What’s new on the new Russian protests?
If during the free election protests of 2011-12 there were more protest events (many participants “suddenly” mobilized), then today’s protest is a more routine affair. The mobilization for the latest mass protests is not so much the result of spontaneous discontent, but rather the systematic work of Navalny, his team, politicized local elected officials and well-known activists. Judging by the fact that dissatisfaction in Russian society is growth, especially among the poor, and the protest audience is not growing (support for Navalny is growing very slowly), the people who came out in 2021 are probably the core of a potential protest audience: not just people dissatisfied with the Russian state policies, but those who support specific politicians fighting against the regime and are confident in their own will to act.
Indeed, another point that suggests this is the case is the determination of participants in recent gatherings to continue to demonstrate no matter what. The overwhelming majority of those polled on April 21 said they were confident they would continue to attend the rallies. Many protesters, they say, can only be stopped by prolonged arrest, serious illness or, in the words of a young man in Moscow, “if our demands are met, including a change of power.” Others said they would be arrested if the risks associated with the protests increased. In other words, these are not people who hesitated until the last minute to participate, just went to ‘take a look’ and are not sure to return. These are people who regularly attend or have attended rallies – the core of a potential protest audience.
A protest core can be seen as a sort of layer between protest leaders and a mass of disgruntled people who are not yet ready to demonstrate regularly. The demands formulated by this nucleus are largely set by the leaders of the protest. At the same time, their discontent goes far beyond the demands made by the leaders and reflects the discontent of a larger section of the population. This gap between the perceived discontent and the motivations and demands expressed by the demonstrators was clearly visible in the interviews we collected.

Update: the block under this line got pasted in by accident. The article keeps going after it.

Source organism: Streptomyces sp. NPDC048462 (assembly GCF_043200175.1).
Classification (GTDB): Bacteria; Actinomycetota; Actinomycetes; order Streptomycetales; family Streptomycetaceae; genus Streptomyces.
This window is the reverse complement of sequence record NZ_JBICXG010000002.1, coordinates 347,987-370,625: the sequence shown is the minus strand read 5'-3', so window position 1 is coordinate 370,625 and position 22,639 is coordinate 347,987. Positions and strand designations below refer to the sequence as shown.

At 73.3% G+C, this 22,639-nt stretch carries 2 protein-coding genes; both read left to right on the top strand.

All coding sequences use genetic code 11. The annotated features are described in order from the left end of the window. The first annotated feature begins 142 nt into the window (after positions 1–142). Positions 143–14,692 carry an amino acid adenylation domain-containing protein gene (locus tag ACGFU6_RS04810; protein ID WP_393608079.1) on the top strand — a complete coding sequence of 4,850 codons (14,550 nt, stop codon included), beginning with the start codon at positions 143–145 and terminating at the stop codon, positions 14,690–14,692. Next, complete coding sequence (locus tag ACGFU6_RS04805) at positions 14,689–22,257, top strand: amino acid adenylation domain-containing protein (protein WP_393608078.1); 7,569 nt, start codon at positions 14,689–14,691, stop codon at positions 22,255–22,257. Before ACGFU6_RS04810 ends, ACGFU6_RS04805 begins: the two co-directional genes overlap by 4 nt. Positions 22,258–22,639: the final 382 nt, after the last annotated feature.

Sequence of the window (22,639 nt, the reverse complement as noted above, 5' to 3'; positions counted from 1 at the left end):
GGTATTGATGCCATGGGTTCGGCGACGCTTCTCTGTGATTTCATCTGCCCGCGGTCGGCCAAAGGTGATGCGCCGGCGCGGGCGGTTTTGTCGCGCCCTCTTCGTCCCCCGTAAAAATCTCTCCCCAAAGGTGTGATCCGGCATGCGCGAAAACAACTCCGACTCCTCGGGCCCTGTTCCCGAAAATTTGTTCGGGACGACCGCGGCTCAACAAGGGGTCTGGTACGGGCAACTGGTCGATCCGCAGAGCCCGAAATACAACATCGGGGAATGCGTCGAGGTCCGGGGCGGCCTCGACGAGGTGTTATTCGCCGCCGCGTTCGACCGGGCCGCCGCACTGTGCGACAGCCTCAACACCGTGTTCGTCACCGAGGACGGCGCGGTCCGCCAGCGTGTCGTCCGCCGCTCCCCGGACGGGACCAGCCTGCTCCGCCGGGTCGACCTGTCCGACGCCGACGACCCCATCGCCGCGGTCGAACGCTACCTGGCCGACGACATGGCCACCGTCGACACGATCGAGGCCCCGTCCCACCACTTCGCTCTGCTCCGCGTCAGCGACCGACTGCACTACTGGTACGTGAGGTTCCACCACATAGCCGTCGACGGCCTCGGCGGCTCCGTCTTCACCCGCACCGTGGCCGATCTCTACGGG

The most popular motive for participation, according to those who attended the April 21 rallies, was support for Navalny, who was being “held hostage” by Russian authorities, as well as demands for his release and to allow medics independent to care for him. Many informants expressed their concern about the situation of Navalny, then on hunger strike, in terms of a “regime that kills”: “It is unacceptable to kill people” (male, 66, Moscow), “I cannot look at a living person killed ”(female, 60, Moscow). This is an agenda explicitly expressed by the organizers of the rallies.
Often, requests related to Navalny were supplemented by requests for the release of other political prisoners. In general, many of our informants spoke of demonstrating in favor of “innocent political prisoners” (female, 42, Moscow). We also encountered demands during the 2011-12 protests. For example, informants proposed abstract slogans “against the arbitrariness of the authorities” (woman, 43 years old, Moscow), “against an immutable regime” (woman, 42 years old, Moscow) and even “against everything” (woman, about 50 years old, Moscow), and also “for our rights, our freedom and for the beautiful Russia of tomorrow” (female, 24, Saint Petersburg). Sometimes there were demands for the rule of law and respect for human rights, and the need to “show that we exist in the country”. In general, these slogans coincide with the rhetoric of Navalny’s YouTube channels, and the investigations of his Anti-Corruption Foundation.